Sequim’s Paul Jacobsen looks down the fairway during the Olympic League Tournament in May at The Cedars at Dungeness.
                                Keith Thorpe/Peninsula Daily News

Sequim’s Paul Jacobsen looks down the fairway during the Olympic League Tournament in May at The Cedars at Dungeness. Keith Thorpe/Peninsula Daily News

ALL-PENINSULA BOYS GOLF: Sequim sophomore Paul Jacobsen swings his way to MVP

SEQUIM — Sequim sophomore Paul Jacobsen overcame a mid-season back injury to shave two strokes off his scoring average, claimed the Olympic League 2A Boys Golf Championship and finished 13th overall at the Class 2A State Golf Championship helping Sequim to finish second as a team — the best finish in program history.

Jacobsen averaged 36.4 strokes per nine holes this season, tops in the Olympic League, and earned league MVP honors.

He’s also the All-Peninsula Boys Golf MVP as selected by the sports staff of the Peninsula Daily News.

Sequim golf coach Bill Shea, director of golf at Cedars at Dungeness, is impressed with Jacobsen’s ability.

“He prettty much shines everywhere,” Shea said. “He has a very good all-around game. He’s a good driver of the ball and has an incredible short game. With all the other events that he plays he is tournament hardened and has plenty of mental game experience.

“He’s really disciplined. He has the same pre-shot routine, takes his time before he hits a shot and one of the reasons his swing is so repeatable and consistent is because he does the same thing every time and it makes him comfortable to execute his shots.

“Paul has very few weaknesses.”

It can be difficult for scratch golfers, those with handicaps lower than five strokes, to trim their scores even further, but Jacobsen was up to the task this spring.

“Probably really working on my course management and committing to every shot,” Jacobsen said to explain the improvement in his game. “And also really working on the mental aspect of the game. Not letting any shot go to waste. That’s probably the biggest thing not throwing away any shots.

“Last year [as a freshman], I probably wasn’t as strong mentally and made some careless mistakes.”

Jacobsen agreed with Shea’s assessment of his short-game skills, citing those as his biggest strength on the course.

“My short game, I’ve definitely enjoyed practicing it from the time I started playing golf,” Jacobsen said.

That work has paid off and was particularly impressive in a second-round performance at the Egbers Memorial Tournament at Skagit Golf and Country Club.

Jacobsen needed just 22 putts to complete his 18-hole round.

“It was the best putting display I’ve ever seen,” Shea said. “These weren’t a bunch of close, gimme putts either, he was chipping to 20 feet and then he’s making those.”

Jacobsen pointed to that round as “really fun.”

“I was just very focused and very confident with short game,” Jacobsen said. “My long game was a little off but I had such a good day with my putter.”

Jacobsen was forced to miss three matches mid-season after a trip to California.

“I was really disappointed with that,” he said. “It happened on my way back from California, I hadn’t hit a golf ball for a couple of weeks and was in a plane and a car for a really long time. I got to the course and swung really hard without warming up very much and hurt a muscle in my back.”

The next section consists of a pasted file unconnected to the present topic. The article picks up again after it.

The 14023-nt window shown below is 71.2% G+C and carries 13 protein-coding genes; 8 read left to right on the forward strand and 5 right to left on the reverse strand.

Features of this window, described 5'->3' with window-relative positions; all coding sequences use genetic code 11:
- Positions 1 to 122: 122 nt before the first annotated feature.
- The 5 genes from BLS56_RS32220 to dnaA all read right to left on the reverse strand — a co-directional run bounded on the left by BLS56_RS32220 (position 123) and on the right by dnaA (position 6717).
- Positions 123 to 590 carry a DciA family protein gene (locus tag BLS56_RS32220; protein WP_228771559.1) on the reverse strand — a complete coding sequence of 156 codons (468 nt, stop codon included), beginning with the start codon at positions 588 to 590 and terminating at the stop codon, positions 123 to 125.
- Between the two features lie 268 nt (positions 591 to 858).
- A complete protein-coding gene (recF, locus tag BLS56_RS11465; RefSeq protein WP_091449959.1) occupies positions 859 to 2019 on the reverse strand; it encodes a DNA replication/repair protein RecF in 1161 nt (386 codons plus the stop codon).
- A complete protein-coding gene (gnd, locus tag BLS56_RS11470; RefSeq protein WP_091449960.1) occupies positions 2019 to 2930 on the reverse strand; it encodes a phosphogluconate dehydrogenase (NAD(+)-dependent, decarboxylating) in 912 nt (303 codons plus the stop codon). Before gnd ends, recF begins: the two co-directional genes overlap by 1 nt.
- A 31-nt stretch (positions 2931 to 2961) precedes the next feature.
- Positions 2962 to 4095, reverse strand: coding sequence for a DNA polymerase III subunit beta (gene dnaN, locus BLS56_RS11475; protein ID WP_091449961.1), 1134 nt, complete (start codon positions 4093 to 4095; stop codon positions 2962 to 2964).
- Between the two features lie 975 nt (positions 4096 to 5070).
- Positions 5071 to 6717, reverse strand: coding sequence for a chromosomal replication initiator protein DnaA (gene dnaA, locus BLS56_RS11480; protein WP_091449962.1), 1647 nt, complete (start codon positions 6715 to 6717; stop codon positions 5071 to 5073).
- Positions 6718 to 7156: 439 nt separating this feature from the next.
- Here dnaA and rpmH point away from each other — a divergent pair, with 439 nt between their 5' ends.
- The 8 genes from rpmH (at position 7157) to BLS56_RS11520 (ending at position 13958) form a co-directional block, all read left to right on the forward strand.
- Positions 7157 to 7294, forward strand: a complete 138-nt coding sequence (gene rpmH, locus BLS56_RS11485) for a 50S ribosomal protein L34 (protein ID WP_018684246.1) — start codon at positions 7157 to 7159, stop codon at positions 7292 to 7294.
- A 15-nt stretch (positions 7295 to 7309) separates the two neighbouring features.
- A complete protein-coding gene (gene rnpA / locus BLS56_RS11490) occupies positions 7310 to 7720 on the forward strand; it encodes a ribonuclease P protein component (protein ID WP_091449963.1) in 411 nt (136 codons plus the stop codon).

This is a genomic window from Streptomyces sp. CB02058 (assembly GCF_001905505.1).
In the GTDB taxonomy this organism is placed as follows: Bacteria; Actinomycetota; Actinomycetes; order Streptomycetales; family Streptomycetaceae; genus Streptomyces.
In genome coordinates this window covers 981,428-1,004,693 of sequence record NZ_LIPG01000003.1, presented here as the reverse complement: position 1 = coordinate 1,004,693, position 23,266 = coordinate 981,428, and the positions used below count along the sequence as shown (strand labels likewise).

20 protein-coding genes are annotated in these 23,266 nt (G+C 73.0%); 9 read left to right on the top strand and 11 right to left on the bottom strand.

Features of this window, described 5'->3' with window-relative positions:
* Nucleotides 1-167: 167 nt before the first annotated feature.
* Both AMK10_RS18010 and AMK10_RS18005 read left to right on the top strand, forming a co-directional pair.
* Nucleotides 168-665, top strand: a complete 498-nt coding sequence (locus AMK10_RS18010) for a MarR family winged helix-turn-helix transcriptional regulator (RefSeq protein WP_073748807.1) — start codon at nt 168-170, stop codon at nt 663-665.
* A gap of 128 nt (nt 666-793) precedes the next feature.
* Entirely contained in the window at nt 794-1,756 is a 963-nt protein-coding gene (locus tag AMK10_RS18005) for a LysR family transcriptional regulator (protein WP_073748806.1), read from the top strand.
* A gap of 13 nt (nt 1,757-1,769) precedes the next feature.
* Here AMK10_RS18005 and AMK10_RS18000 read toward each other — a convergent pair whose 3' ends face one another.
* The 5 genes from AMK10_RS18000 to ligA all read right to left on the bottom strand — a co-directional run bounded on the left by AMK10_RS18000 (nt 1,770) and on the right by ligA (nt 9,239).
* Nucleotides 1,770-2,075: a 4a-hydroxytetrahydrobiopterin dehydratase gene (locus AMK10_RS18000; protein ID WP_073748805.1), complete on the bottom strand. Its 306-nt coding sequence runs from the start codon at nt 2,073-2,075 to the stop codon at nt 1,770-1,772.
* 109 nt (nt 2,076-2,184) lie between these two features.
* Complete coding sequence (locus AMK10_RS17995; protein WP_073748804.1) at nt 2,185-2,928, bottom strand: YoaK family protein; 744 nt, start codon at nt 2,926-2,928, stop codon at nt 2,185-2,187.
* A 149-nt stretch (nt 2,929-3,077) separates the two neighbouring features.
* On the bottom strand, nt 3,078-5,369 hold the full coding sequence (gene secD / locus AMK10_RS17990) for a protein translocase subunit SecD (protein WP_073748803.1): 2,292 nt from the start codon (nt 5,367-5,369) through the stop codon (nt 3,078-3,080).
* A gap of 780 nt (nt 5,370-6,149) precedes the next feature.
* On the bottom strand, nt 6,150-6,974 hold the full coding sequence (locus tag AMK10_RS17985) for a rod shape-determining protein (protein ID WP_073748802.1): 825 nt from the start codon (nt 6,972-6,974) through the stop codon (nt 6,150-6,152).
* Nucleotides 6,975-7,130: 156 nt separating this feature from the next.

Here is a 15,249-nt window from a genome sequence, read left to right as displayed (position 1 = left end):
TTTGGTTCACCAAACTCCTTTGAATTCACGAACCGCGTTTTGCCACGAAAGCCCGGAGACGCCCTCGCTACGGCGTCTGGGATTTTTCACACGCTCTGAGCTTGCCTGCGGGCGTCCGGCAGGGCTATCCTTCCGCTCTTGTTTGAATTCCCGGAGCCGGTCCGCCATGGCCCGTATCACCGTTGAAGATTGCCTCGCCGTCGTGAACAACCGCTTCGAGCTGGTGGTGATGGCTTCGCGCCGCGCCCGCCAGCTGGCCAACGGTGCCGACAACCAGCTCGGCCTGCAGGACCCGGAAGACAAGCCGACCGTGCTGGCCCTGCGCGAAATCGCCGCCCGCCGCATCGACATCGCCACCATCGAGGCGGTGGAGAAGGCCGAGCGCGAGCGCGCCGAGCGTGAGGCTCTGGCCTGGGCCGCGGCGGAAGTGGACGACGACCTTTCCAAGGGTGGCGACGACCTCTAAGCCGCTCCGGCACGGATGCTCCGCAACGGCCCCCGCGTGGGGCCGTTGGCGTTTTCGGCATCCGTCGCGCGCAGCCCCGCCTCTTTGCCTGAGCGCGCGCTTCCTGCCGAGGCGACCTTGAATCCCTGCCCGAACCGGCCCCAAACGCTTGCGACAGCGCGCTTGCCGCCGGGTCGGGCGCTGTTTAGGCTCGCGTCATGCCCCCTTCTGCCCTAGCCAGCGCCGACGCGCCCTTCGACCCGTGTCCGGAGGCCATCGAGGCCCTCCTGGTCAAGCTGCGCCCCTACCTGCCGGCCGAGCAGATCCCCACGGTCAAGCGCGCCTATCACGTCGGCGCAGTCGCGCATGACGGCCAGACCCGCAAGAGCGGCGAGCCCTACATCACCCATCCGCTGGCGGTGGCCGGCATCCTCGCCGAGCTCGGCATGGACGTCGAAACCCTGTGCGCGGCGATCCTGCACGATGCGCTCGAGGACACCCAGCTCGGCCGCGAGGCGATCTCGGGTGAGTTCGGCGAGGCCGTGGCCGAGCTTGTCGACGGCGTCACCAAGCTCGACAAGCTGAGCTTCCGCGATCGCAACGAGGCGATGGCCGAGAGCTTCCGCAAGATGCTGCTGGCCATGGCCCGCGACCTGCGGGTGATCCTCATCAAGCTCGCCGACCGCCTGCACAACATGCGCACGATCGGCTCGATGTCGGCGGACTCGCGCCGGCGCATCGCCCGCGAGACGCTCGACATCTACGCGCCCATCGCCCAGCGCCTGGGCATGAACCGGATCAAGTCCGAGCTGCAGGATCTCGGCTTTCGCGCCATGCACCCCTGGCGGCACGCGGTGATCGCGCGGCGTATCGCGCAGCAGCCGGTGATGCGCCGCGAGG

Jacobsen, who said he was more focused on growing his game off the tee and with his approach shots in to greens this season, couldn’t practice a full swing while he recooperated, so he continued to hone his chipping and putting.

“I could chip, I could putt, so I still showed up to practice as much as I could and tried to progress those as much as I could.”

He came back in time to claim the Olympic League title with a 1-under-round of 71 at Cedars at Dungeness, qualifying for his second straight state tournament appearance.

At state, Jacobsen, fellow sophomore Andrew Vanderberg and junior Blake Wiker combined to place second as a team.

“It was a lot of fun at state,” Jacobsen said. “For next year that would be awesome if our team could get the title. It would be a huge accomplishment.”

Before then, Jacobsen will continue to grow his game by playing in the Washington Junior Golf Association State Championship and some American Junior Golf Association tournaments like the Ryan Moore Junior Championship in Lakewood in early July.

“He wants to play at the collegiate level and the summer after sophomore and junior years are pretty important times to make a bigger name for himself,” Shea said.

“He can go as far as he wants. He has the love of the game, a solid foundation in his golf swing. There’s really nothing stopping him.”

All-Peninsula Boys Golf Team

MVP — Paul Jacobsen, soph., Sequim: Olympic League MVP averaged 36.4 strokes per nine holes in Olympic League competitions this spring. Won Olympic League Championship and finished 13th at Class 2A State Golf Tournament.

Blake Wiker, jr., Sequim: Trimmed a stroke off his sophomore scores with a 37.71 scoring average. Second at Olympic League Tournament and finished 10th individual to lead second-place Wolves at state.

Andrew Vanderberg, soph., Sequim: 38.67 average was third in Olympic League. Finished 25th at state.

Josiah Carter, sr., Sequim: Sixth-best Olympic League 2A scoring average of 41 and qualified for second consecutive state golf tournament.

Mathew Locke, jr., Port Angeles: Roughriders’ most consistent player posted season scoring average of 43.38 shots per nine holes. Qualified for Class 2A State Golf Tournament.

Jacob Madison, soph., Port Townsend: Second among Olympic League 1A golfers with a 43.82 scoring average.

Logan Storm, senior, Chimacum: Qualified for Class 1A state tournament.

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